Title IX Legislation

Title IX of the Education Amendments of 1972 prohibits discrimination on the basis of sex in education programs or activities operated by recipients of Federal financial assistance. Sexual harassment of students, which includes acts of sexual violence, is a form of sex discrimination prohibited by Title IX. 
 
Sexual harassment is unwelcome conduct of a sexual nature. It includes unwelcome sexual advances, requests for sexual favors, and other verbal, nonverbal, or physical conduct of a sexual nature. Sexual violence is a form of sexual harassment prohibited by Title IX
 
Title IX protects students from sexual harassment in a school’s education programs and activities. This means that Title IX protects students in connection with all the academic, educational, extracurricular, athletic, and other programs of the school, whether those programs take place in a school’s facilities, on a school bus, at a class or training program sponsored by the school at another location, or elsewhere. For example, Title IX protects a student who is sexually assaulted by a fellow student during a school-sponsored field trip.   
 
Schools may have an obligation to respond to student-on-student sexual harassment that initially occurred off school grounds, outside a school’s education program or activity. If a student files a complaint with the school, regardless of where the conduct occurred, the school must process the complaint in accordance with its established procedures. Because students often experience the continuing effects of off-campus sexual harassment in the educational setting, schools should consider the effects of the off-campus conduct when evaluating whether there is a hostile environment on campus. For example, if a student alleges that he or she was sexually assaulted by another student off school grounds, and that upon returning to school he or she was taunted and harassed by other students who are the alleged perpetrator’s friends, the school should take the earlier sexual assault into account in determining whether there is a sexually hostile environment. The school also should take steps to protect a student who was assaulted off campus from further sexual harassment or retaliation from the perpetrator and his or her associates.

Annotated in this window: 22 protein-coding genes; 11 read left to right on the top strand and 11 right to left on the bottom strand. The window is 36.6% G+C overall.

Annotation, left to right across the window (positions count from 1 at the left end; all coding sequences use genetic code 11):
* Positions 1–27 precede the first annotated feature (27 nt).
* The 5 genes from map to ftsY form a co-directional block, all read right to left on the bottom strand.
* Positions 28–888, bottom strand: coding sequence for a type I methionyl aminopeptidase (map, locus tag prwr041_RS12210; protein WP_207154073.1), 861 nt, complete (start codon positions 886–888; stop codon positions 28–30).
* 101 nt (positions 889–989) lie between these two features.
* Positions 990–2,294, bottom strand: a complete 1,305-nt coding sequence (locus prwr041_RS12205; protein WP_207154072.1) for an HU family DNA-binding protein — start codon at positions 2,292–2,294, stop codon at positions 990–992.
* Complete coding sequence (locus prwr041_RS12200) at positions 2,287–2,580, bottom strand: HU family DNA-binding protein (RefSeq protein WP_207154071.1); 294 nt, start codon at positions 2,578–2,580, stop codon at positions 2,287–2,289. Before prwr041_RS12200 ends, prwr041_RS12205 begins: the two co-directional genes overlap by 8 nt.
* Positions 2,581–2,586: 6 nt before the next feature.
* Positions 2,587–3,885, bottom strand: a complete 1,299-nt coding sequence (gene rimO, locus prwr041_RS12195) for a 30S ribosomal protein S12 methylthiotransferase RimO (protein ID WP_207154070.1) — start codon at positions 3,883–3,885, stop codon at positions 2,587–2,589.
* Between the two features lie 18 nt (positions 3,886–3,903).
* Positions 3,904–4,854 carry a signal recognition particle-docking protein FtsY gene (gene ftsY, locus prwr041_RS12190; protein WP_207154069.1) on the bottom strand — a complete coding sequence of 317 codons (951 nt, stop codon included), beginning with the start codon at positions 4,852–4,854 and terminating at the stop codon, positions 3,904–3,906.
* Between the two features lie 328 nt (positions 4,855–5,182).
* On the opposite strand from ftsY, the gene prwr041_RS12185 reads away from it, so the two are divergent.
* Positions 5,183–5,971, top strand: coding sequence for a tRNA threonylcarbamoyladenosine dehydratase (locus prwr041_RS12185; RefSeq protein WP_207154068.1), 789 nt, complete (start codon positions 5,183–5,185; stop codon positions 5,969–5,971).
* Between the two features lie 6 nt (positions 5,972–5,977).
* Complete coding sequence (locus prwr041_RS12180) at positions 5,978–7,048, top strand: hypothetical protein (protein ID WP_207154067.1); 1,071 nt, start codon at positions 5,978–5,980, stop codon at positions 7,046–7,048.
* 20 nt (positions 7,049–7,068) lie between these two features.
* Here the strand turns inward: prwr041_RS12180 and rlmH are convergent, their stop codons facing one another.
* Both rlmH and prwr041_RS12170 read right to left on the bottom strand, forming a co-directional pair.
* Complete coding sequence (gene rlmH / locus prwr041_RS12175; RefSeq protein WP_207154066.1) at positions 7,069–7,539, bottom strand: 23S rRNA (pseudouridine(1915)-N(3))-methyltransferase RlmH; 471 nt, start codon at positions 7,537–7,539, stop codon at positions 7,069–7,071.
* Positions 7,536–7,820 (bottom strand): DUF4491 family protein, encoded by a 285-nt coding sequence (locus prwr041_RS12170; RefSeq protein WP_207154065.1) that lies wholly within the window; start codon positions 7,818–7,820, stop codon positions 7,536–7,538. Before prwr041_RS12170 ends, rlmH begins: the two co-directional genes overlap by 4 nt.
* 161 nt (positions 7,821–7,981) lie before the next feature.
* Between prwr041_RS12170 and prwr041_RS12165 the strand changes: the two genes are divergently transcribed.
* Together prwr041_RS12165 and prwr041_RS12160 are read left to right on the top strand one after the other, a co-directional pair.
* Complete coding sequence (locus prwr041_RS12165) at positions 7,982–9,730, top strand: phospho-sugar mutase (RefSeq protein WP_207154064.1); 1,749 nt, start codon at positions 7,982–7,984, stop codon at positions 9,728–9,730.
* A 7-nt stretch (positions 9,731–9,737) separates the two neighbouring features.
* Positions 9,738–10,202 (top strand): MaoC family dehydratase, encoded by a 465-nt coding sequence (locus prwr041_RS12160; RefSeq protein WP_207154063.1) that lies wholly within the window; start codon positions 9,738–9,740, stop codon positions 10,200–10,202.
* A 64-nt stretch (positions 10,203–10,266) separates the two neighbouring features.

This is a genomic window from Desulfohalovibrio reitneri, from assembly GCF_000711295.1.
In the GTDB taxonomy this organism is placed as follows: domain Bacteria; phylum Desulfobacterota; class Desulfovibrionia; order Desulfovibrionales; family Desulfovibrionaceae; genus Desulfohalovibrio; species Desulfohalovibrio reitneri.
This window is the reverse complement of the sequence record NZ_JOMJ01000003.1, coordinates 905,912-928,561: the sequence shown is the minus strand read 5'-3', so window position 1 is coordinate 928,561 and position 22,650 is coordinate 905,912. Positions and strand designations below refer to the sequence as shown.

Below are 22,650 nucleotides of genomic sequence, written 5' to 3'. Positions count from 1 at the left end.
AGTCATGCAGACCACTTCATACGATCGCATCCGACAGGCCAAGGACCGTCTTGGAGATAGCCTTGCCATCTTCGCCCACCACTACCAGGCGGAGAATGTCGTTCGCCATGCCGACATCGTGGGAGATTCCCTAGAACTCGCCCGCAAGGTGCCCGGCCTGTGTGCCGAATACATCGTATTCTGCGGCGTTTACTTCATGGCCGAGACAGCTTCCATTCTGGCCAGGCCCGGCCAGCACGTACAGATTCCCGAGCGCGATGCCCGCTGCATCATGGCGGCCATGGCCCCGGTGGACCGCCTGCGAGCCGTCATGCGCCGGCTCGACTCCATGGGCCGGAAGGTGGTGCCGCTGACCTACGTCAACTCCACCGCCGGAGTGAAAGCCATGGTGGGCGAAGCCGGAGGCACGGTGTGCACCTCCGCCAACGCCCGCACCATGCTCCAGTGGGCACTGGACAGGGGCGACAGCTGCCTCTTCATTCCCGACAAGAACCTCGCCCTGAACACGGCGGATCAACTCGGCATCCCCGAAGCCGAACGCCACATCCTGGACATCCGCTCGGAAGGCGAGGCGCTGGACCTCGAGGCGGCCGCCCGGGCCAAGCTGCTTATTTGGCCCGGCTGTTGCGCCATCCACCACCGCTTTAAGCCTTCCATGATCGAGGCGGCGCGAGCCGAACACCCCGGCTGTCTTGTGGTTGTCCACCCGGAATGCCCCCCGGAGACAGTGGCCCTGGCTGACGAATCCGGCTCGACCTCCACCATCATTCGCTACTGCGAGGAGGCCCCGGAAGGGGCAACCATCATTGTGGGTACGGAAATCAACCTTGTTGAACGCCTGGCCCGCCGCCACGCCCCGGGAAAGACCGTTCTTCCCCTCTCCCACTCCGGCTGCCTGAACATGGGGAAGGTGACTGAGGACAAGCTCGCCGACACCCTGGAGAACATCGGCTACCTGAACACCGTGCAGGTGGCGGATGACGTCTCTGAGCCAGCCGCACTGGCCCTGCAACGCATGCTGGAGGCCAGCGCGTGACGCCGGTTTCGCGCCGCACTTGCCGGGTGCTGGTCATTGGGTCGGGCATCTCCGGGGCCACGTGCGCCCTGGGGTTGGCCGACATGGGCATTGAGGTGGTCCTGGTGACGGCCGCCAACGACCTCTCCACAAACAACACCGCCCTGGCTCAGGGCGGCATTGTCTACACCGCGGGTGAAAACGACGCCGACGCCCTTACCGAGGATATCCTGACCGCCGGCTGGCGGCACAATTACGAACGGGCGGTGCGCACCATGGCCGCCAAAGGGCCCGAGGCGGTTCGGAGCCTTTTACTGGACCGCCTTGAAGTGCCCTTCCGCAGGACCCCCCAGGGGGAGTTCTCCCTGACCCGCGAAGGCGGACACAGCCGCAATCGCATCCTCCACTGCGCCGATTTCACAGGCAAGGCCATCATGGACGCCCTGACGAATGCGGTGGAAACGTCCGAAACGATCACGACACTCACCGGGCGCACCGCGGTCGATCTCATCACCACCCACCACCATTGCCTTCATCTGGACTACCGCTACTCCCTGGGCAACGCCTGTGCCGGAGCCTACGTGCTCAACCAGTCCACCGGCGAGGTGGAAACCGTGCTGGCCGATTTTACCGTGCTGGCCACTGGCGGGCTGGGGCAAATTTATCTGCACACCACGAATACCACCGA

U.S. Department of Civil Rights “Dear Colleague Letter.”  This document ties Title IX to protection against sexual harassment; requires a Title IX Coordinator; requires the publication of nondiscrimination statements; requires grievance procedures to be published; requires similar education efforts as found in the Clery Act; and requires staff training.